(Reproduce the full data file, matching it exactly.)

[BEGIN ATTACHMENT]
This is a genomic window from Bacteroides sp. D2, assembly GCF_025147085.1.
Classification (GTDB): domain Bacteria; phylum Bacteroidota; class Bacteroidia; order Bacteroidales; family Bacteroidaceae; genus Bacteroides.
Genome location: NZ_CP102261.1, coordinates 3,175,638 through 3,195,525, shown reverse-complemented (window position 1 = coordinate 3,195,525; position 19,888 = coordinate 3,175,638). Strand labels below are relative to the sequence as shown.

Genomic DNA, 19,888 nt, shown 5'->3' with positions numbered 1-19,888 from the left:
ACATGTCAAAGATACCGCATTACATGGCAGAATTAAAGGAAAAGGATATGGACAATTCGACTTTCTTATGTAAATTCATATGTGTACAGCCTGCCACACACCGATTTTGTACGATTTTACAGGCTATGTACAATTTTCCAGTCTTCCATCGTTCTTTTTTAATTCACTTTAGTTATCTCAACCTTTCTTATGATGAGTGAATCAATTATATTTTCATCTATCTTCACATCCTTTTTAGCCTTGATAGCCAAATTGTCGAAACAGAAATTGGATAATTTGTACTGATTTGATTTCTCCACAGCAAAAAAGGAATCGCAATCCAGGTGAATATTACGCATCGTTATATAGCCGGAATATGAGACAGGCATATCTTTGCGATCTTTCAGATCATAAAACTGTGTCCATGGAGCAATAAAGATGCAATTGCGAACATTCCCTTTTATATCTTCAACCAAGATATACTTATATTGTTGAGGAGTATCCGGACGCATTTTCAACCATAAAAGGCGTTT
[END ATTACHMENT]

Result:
This is a genomic window from Bacteroides sp. D2, assembly GCF_025147085.1.
Classification (GTDB): domain Bacteria; phylum Bacteroidota; class Bacteroidia; order Bacteroidales; family Bacteroidaceae; genus Bacteroides.
Genome location: NZ_CP102261.1, coordinates 3,175,638 through 3,195,525, shown reverse-complemented (window position 1 = coordinate 3,195,525; position 19,888 = coordinate 3,175,638). Strand labels below are relative to the sequence as shown.

Genomic DNA, 19,888 nt, shown 5'->3' with positions numbered 1-19,888 from the left:
ACATGTCAAAGATACCGCATTACATGGCAGAATTAAAGGAAAAGGATATGGACAATTCGACTTTCTTATGTAAATTCATATGTGTACAGCCTGCCACACACCGATTTTGTACGATTTTACAGGCTATGTACAATTTTCCAGTCTTCCATCGTTCTTTTTTAATTCACTTTAGTTATCTCAACCTTTCTTATGATGAGTGAATCAATTATATTTTCATCTATCTTCACATCCTTTTTAGCCTTGATAGCCAAATTGTCGAAACAGAAATTGGATAATTTGTACTGATTTGATTTCTCCACAGCAAAAAAGGAATCGCAATCCAGGTGAATATTACGCATCGTTATATAGCCGGAATATGAGACAGGCATATCTTTGCGATCTTTCAGATCATAAAACTGTGTCCATGGAGCAATAAAGATGCAATTGCGAACATTCCCTTTTATATCTTCAACCAAGATATACTTATATTGTTGAGGAGTATCCGGACGCATTTTCAACCATAAAAGGCGTTT